In a path-breaking move that will help bring HIV medicine to the masses, drug giant Gilead Sciences signed deals with three Indian firms, including Ranbaxy Laboratories to collaborate on providing low-cost generic versions of its drug emtricitabine in developing countries.
Under the new agreements with Indian companies – Ranbaxy, Strides Arcolab and Mylan Laboratories, “Gilead will provide a technology and funding to assist reduce overall manufacturing costs,” a company statement said.
The deal will allow Indian firms to manufacture high volumes of emtricitabine and tenofovir disproxil fumarate (TDF) based HIV drugs. Incidentally, Gilead Sciences is one of the world’s biggest makes of HIV drugs.
“On-going collaboration (with Indian companies) will be critical for furthering access to affordable, high-quality, first-line HIV treatment for developing countries,” Gilead’s Chairman and CEO John C Martin said.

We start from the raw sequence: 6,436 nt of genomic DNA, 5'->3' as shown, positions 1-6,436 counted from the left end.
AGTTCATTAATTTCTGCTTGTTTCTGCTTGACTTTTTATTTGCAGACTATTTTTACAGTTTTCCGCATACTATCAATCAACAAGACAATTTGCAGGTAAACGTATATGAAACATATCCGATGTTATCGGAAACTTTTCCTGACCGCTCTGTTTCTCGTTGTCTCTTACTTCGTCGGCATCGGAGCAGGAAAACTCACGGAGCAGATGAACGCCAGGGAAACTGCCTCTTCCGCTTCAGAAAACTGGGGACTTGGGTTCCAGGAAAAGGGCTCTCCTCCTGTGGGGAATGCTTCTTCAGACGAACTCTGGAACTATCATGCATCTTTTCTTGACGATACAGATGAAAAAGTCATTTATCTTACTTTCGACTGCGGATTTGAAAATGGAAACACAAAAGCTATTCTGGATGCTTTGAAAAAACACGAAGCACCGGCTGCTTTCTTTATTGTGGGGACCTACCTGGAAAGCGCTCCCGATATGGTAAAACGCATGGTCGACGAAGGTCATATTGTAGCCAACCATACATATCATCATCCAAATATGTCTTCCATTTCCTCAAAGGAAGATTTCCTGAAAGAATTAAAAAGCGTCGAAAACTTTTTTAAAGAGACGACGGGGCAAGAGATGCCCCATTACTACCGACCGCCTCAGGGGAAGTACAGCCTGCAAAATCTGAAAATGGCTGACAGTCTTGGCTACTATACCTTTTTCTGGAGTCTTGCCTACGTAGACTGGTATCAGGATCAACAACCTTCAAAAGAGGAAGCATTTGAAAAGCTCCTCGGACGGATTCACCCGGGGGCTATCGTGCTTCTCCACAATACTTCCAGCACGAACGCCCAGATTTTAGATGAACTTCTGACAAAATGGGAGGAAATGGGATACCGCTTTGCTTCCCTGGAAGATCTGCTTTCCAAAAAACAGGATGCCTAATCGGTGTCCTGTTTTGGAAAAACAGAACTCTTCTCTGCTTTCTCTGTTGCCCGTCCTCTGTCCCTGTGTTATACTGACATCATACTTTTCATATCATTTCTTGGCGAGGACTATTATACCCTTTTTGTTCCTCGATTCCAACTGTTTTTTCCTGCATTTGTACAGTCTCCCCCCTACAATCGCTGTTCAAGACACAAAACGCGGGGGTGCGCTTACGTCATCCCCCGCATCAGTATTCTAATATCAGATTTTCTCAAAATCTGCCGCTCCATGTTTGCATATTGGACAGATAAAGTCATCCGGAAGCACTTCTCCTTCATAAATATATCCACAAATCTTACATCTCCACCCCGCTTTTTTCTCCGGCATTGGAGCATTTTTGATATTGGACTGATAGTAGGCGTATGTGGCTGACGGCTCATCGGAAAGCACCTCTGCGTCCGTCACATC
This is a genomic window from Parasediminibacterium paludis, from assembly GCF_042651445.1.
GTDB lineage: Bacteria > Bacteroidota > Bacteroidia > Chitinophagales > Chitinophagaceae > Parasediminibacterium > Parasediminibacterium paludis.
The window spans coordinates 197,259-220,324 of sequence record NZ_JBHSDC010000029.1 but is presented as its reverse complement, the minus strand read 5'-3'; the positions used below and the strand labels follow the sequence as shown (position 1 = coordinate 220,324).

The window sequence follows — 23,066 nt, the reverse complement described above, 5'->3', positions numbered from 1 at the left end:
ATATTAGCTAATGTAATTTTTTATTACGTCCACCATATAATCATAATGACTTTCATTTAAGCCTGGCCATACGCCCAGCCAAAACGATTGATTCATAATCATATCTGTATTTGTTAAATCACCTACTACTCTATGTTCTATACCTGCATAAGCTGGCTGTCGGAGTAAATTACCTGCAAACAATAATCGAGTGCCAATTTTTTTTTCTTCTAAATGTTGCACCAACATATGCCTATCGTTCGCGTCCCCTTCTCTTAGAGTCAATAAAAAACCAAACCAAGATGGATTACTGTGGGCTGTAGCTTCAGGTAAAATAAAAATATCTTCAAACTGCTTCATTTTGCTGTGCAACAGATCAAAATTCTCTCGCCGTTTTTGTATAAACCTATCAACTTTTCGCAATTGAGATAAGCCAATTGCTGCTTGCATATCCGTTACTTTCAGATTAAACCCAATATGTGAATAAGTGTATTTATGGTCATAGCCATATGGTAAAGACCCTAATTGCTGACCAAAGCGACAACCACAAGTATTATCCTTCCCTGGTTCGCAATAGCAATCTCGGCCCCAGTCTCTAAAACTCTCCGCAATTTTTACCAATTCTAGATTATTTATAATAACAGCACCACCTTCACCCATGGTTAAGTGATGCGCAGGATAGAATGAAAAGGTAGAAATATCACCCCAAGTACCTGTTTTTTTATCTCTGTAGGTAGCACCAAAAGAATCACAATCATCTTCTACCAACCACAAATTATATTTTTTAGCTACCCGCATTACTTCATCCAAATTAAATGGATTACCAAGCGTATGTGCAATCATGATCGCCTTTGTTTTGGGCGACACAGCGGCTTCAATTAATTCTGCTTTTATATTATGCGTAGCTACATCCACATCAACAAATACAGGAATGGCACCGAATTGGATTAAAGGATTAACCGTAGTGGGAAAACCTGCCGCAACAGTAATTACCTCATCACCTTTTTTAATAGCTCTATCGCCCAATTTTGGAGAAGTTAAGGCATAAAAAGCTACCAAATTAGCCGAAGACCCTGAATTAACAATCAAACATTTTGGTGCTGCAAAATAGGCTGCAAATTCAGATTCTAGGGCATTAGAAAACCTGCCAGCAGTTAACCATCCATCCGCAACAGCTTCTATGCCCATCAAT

Over 2.5 million HIV positive patients in developing countries currently receive a TDF-containing regimen, a medicine from the Gilead labs which has been licenced to Indian generic partners to increase affordability and access.
Ranbaxy Laboratories CEO and Managing Director, Arun Sawhney said: “This association with Gilead will enable us to offer quality affordable medicines for the treatment of HIV/AIDS in developing countries”. California-based Gilead sells emtricitabine under the brand name Emtriva.